Last Updated December 2018
Angola continues to recover from the damage caused by a 27-year-long civil war and experiences regular brownouts and power outages in its capital, Luanda, and across the country, with a greater incidence in the humid months due to the use of air conditioning.
Current electrification rates are estimated at 36% (43% in cities and less than 10% in rural areas). As a result, both businesses and residents rely heavily on diesel generators for power.
The country is Africa’s second-largest producer of proven natural gas reserves in sub-Saharan Africa and the third-largest economy on the continent. With the economy being heavily dependent on oil production and the associated exposure to the volatility of global oil prices and dollar exchange rates, moving the economy away from its reliance on oil production is a clear priority for the government.
Diversification of the economy cannot be implemented without a constant and stable grid network. As a result, the development of the power sector is critical to the future of the country.
Currently, it is estimated that the country has a generation capacity of 6,400 megawatts (Power Africa – Nov 2018) of which just less than 60% is derived from hydroelectric sources, with natural gas and other fossil fuels sources accounting for the rest. Although substantial investments in the power sector have been injected from governmental level, capacity still lags behind the country’s demand.
Laúca Hydropower Plant in Angola is the largest such facility in the Southern African country and among the biggest in the region, with an installed capacity of 2,070 megawatts.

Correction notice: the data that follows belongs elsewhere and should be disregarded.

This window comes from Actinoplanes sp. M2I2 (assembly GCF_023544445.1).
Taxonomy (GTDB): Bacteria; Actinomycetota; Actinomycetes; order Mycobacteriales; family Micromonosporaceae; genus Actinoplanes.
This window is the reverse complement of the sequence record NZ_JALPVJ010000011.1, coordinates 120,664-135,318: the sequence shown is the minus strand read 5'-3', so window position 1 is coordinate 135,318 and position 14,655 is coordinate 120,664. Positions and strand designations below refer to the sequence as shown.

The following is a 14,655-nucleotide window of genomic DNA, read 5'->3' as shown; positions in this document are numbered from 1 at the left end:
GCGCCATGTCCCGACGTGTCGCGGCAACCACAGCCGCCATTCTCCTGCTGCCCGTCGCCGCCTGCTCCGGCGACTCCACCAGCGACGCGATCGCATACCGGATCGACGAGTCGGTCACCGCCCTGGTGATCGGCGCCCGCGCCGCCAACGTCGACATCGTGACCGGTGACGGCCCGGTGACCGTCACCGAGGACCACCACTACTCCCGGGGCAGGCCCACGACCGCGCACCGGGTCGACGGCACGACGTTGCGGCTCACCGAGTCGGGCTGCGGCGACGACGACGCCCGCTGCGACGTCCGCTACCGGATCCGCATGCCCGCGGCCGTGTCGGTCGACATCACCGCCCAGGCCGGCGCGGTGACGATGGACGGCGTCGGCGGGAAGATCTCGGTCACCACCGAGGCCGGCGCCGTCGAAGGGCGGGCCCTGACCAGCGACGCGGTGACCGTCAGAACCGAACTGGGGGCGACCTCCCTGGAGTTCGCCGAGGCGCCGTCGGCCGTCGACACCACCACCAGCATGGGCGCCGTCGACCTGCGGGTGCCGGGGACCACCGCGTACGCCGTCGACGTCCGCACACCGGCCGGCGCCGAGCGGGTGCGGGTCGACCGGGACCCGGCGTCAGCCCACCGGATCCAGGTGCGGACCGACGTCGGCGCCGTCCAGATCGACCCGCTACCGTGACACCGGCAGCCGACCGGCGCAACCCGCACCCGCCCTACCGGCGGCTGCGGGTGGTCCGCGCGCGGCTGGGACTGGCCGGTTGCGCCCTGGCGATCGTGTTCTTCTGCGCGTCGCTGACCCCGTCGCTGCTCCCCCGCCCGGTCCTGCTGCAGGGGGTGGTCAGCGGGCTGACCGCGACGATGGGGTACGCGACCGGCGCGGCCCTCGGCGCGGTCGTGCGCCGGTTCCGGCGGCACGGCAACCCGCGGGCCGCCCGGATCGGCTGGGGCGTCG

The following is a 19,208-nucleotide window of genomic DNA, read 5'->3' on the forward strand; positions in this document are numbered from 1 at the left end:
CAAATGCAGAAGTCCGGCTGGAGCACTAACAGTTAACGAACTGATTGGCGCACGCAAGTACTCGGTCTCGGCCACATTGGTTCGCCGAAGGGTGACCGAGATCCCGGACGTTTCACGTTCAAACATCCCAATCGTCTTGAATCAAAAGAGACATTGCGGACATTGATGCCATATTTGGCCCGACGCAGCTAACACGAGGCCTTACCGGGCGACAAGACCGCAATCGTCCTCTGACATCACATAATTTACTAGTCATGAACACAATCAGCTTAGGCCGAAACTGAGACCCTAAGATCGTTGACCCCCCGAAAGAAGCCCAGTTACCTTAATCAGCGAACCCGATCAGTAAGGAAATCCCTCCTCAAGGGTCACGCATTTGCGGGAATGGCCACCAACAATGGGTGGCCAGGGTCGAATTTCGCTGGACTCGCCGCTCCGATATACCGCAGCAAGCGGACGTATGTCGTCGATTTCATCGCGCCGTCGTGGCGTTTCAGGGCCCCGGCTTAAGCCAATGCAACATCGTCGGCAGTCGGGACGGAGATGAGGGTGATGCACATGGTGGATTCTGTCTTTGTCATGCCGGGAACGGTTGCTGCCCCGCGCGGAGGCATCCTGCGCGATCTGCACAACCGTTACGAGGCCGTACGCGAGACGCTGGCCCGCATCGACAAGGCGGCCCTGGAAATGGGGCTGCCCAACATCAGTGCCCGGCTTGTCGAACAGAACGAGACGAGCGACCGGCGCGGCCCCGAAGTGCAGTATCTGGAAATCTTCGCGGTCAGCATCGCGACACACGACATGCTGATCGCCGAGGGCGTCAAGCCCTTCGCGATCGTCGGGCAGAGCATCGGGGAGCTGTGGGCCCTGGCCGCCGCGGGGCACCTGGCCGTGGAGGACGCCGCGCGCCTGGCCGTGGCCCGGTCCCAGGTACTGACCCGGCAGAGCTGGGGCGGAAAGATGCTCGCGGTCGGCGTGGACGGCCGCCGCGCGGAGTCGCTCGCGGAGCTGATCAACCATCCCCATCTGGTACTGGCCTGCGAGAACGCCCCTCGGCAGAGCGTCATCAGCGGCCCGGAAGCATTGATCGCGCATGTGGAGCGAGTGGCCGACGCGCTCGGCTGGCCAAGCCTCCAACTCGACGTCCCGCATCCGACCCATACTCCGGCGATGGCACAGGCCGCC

Increasing electric power availability to diversify the economy and meet the increasing energy demand of a growing and more prosperous population, the Angolan government has stated that it wishes to increase generation capacity to 9,900 megawatts by 2025 and achieve a national electrification rate of 60%.
The energy consumption in Angola is mostly urban and residential. It is estimated that the residential sector demand accounts for 45% of total generation, followed by services (roughly 32%) and industry (approximately 9%).
Angola’s transmission infrastructure is one of the least efficient in Africa, being made up of three separate grid systems (northern, central, and southern), in addition to isolated grids in the east. The northern grid services Luanda, Bengo, Malange, Kwanza Norte, and Kwanza Sul. The central network includes Benguela and Huambo, and the southern grid covers Huila and Namibe. Plans exist to link the grids through a north-central-south backbone and expand the grid from 3,354 km to 16,350 km by 2025. Angola is currently a non-operating member of the Southern African Power Pool, but plans exist to connect to the pool through Namibia and the Democratic Republic of Congo.
To deliver on improving transmission and generation capacity, most commentators agree that external financing and private project development will be key, especially given the current government budget and economic downturn.
Angola holds great potential for renewable energy production. Mapping studies completed by the Ministry of Energy and Water in June 2014 identified potential for 17.3 GW solar power, 3.9 GW wind power, and 18 GW in hydropower throughout the country.
Although available generation capacity has grown significantly over the past years, transmission infrastructure has not been significantly enhanced. Moving forward, until these issues are addressed Angolans can continue to expect regular brownouts and power outages.
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